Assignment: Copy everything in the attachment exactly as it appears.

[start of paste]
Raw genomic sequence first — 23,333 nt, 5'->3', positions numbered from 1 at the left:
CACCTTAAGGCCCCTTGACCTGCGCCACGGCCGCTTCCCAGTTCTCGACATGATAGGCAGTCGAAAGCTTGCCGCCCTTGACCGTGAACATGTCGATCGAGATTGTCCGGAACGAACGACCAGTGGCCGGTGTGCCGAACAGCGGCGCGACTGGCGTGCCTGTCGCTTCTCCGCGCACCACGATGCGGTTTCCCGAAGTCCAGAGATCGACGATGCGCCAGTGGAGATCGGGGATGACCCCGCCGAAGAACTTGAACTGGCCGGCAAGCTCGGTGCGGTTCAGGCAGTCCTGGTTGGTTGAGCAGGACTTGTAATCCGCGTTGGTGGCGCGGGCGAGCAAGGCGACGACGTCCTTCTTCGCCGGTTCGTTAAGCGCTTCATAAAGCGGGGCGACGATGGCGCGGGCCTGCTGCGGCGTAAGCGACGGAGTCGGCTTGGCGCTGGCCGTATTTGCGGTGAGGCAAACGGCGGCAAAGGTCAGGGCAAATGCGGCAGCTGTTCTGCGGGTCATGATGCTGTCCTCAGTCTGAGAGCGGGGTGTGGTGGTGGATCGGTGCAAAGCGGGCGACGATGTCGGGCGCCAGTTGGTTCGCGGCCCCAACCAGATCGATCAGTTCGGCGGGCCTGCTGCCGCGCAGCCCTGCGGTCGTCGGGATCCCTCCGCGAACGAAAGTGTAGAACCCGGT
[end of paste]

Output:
Raw genomic sequence first — 23,333 nt, 5'->3', positions numbered from 1 at the left:
CACCTTAAGGCCCCTTGACCTGCGCCACGGCCGCTTCCCAGTTCTCGACATGATAGGCAGTCGAAAGCTTGCCGCCCTTGACCGTGAACATGTCGATCGAGATTGTCCGGAACGAACGACCAGTGGCCGGTGTGCCGAACAGCGGCGCGACTGGCGTGCCTGTCGCTTCTCCGCGCACCACGATGCGGTTTCCCGAAGTCCAGAGATCGACGATGCGCCAGTGGAGATCGGGGATGACCCCGCCGAAGAACTTGAACTGGCCGGCAAGCTCGGTGCGGTTCAGGCAGTCCTGGTTGGTTGAGCAGGACTTGTAATCCGCGTTGGTGGCGCGGGCGAGCAAGGCGACGACGTCCTTCTTCGCCGGTTCGTTAAGCGCTTCATAAAGCGGGGCGACGATGGCGCGGGCCTGCTGCGGCGTAAGCGACGGAGTCGGCTTGGCGCTGGCCGTATTTGCGGTGAGGCAAACGGCGGCAAAGGTCAGGGCAAATGCGGCAGCTGTTCTGCGGGTCATGATGCTGTCCTCAGTCTGAGAGCGGGGTGTGGTGGTGGATCGGTGCAAAGCGGGCGACGATGTCGGGCGCCAGTTGGTTCGCGGCCCCAACCAGATCGATCAGTTCGGCGGGCCTGCTGCCGCGCAGCCCTGCGGTCGTCGGGATCCCTCCGCGAACGAAAGTGTAGAACCCGGT